Timothy H. Edgar is a visiting fellow at the Institute and adjunct professor of law at the Georgetown University Law Center. His work focuses on the unique policy challenges posed by growing global cyber conflict, particularly in reconciling security interests with fundamental values, including privacy and Internet freedom.
Mr. Edgar served under President Obama as the first director of privacy and civil liberties for the White House National Security Staff, focusing on cybersecurity, open government, and data privacy initiatives. From 2006 to 2009, he was the first deputy for civil liberties for the director of national intelligence, reviewing new surveillance authorities, the terrorist watchlist, and other sensitive programs. He has also been counsel for the information sharing environment, which facilitates the secure sharing of terrorism-related information.
Prior to his government service, Mr. Edgar was the national security and immigration counsel for the American Civil Liberties Union, where he spearheaded the organization's innovative left- right coalition advocating for safeguards for a number of post-9/11 counterterrorism initiatives, including the USA Patriot Act. He frequently testified before Congress and appeared in major television, radio, and print media.
Publications include contributions to Patriot Debates (American Bar Association 2005), America's Battle Against Terrorism (with Nadine Strossen) (Greenhaven Press 2005) and Women Immigrants in the United States (Woodrow Wilson Center for Scholars 2002), and Constitutional Governance in the Democratic Republic of the Congo, 25 Texas International Law Journal 207-237 (with Michael D. Nicoleau) (Spring 2000).
Mr. Edgar was a law clerk to Judge Sandra Lynch, United States Court of Appeals for the First Circuit. He has a JD from Harvard Law School, where he served on the Harvard Law Review, and an AB from Dartmouth College.
July 2, 2014
Timothy Edgar, visiting fellow at the Watson Institute, comments on the disclosure of a classified 2010 legal certification and other documents that indicate the NSA has been given a far more elastic authority than previously known.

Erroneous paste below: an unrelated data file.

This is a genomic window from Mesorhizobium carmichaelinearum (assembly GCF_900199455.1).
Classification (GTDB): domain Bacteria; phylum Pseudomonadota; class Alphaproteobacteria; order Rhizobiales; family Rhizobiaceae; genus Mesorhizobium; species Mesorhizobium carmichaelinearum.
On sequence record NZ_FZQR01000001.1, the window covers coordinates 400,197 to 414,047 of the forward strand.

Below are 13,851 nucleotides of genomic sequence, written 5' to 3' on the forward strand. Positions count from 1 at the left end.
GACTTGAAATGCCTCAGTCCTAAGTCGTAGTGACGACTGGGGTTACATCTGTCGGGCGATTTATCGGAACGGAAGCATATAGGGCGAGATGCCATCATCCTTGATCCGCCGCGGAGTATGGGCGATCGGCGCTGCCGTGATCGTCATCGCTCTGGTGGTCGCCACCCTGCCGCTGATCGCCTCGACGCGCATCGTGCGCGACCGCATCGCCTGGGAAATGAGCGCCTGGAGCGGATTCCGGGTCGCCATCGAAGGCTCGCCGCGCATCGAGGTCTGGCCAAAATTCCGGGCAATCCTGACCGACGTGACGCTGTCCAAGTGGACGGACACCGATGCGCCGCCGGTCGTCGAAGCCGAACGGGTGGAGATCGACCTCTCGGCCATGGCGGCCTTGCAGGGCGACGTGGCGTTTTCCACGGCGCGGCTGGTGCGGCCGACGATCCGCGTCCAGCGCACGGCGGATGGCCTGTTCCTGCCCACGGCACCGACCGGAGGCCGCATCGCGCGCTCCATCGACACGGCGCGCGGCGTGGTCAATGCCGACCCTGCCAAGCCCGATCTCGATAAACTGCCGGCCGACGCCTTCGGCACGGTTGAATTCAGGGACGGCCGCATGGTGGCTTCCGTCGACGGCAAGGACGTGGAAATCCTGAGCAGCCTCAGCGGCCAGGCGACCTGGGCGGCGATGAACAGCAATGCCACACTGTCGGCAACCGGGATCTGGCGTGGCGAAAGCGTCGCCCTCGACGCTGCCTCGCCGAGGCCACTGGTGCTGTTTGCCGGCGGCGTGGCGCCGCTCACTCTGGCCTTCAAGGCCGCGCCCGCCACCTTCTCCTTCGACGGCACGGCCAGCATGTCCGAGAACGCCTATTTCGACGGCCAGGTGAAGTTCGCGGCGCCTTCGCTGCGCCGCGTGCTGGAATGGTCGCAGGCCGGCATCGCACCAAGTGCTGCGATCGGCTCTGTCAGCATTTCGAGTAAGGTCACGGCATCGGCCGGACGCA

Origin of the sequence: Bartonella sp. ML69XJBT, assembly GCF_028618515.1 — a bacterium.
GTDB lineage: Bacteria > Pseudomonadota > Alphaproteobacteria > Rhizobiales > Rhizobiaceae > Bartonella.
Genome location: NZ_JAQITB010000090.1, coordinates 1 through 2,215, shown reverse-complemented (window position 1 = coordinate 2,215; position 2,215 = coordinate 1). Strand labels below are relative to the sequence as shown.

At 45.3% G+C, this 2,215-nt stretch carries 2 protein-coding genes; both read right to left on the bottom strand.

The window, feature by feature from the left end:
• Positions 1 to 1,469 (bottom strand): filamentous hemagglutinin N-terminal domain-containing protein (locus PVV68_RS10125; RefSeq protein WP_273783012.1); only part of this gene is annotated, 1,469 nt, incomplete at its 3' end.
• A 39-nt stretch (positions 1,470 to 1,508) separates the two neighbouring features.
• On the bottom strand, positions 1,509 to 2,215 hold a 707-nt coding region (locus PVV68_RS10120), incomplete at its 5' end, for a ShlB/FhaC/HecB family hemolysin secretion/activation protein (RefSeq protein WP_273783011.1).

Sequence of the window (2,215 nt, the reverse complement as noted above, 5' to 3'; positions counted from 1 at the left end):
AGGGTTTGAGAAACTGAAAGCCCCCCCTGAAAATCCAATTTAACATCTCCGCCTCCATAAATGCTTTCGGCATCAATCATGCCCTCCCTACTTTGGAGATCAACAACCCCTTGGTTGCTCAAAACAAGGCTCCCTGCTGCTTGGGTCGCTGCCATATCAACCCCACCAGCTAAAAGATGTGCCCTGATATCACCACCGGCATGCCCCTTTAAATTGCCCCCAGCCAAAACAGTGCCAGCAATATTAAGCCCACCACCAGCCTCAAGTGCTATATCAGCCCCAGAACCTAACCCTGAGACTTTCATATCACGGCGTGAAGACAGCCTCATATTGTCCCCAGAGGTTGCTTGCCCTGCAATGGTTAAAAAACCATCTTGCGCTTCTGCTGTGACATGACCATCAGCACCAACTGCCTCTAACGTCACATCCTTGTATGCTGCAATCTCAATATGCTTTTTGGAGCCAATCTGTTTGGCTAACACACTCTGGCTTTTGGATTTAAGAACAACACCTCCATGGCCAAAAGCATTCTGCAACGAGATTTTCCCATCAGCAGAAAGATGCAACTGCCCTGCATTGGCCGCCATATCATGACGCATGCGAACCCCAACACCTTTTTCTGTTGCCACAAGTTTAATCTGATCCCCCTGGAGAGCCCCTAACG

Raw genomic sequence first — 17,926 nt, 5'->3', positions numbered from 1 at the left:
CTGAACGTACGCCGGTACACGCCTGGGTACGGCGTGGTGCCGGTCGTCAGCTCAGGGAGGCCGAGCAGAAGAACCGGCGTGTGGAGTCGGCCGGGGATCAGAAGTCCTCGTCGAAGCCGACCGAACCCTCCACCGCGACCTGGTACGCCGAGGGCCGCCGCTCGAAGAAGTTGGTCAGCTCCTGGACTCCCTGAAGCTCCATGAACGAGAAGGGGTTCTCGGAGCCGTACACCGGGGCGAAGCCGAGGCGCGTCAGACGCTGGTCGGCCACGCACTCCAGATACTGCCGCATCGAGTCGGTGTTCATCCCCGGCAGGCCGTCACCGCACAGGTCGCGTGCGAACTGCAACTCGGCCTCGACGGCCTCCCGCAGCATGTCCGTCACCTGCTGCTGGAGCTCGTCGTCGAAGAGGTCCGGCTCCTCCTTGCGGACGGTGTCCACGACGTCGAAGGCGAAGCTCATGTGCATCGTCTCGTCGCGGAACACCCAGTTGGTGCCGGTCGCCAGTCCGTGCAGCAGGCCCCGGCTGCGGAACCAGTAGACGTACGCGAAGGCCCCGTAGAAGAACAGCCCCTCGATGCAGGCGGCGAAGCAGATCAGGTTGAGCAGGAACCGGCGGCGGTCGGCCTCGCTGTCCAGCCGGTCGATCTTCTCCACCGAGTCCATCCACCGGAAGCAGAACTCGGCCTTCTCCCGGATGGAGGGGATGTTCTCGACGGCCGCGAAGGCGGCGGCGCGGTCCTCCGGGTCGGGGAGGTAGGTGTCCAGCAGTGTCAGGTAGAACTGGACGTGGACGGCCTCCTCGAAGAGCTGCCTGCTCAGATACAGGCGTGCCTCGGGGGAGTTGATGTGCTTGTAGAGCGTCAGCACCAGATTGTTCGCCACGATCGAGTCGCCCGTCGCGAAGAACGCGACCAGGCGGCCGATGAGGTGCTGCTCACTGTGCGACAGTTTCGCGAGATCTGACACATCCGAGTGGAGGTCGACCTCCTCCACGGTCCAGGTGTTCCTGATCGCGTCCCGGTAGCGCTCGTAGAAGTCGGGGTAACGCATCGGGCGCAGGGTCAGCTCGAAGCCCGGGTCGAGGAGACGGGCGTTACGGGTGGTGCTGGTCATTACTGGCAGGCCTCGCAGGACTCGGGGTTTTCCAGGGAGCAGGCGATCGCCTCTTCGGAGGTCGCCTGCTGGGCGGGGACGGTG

June 27, 2014
Writing on the influential national security law blog Lawfare and the new tech news blog Re/code, Visiting Fellow Timothy Edgar comments on the Supreme Court's decision in Riley v. California, requiring warrants for searches of cell phones incident to arrest.
June 6, 2014
Following a recent visit to the British Parliament, Timothy Edgar, visiting fellow at the Watson Institute, told Bradley Campbell from PRI's The World he was surprised at how little has been done in the UK about surveillance reforms.
May 15, 2014
Watson Visiting Fellow Timothy Edgar talks to Forbes about reform in the NSA: “I think it would be naive to assume we are going to limit intelligence collection to only international security threats.”
May 9, 2014
Watson Visiting Scholar Timothy Edgar tells the New York Times that restricting government officials’ rights to cite news reports with unauthorized disclosures keeps them out of the conversation.
March 12, 2014
Timothy Edgar, visiting fellow at the Watson Institute, comments on the “Raw Take” order, which was enacted after Sept. 11 to weaken restrictions on sharing private information about Americans in order to lower various bureaucratic barriers that impeded counterterrorism specialists across the government from working together. “Without the ability to have a small group of people that would be able to share intelligence at an earlier stage, at a raw stage,” Edgar said, “it was hard to cooperate at a more technical level.”
January 17, 2014
Visiting Scholar Timothy Edgar suggests that "Obama should make clear that spying on foreigners is not without limit. Privacy shouldn't be limited just to Americans."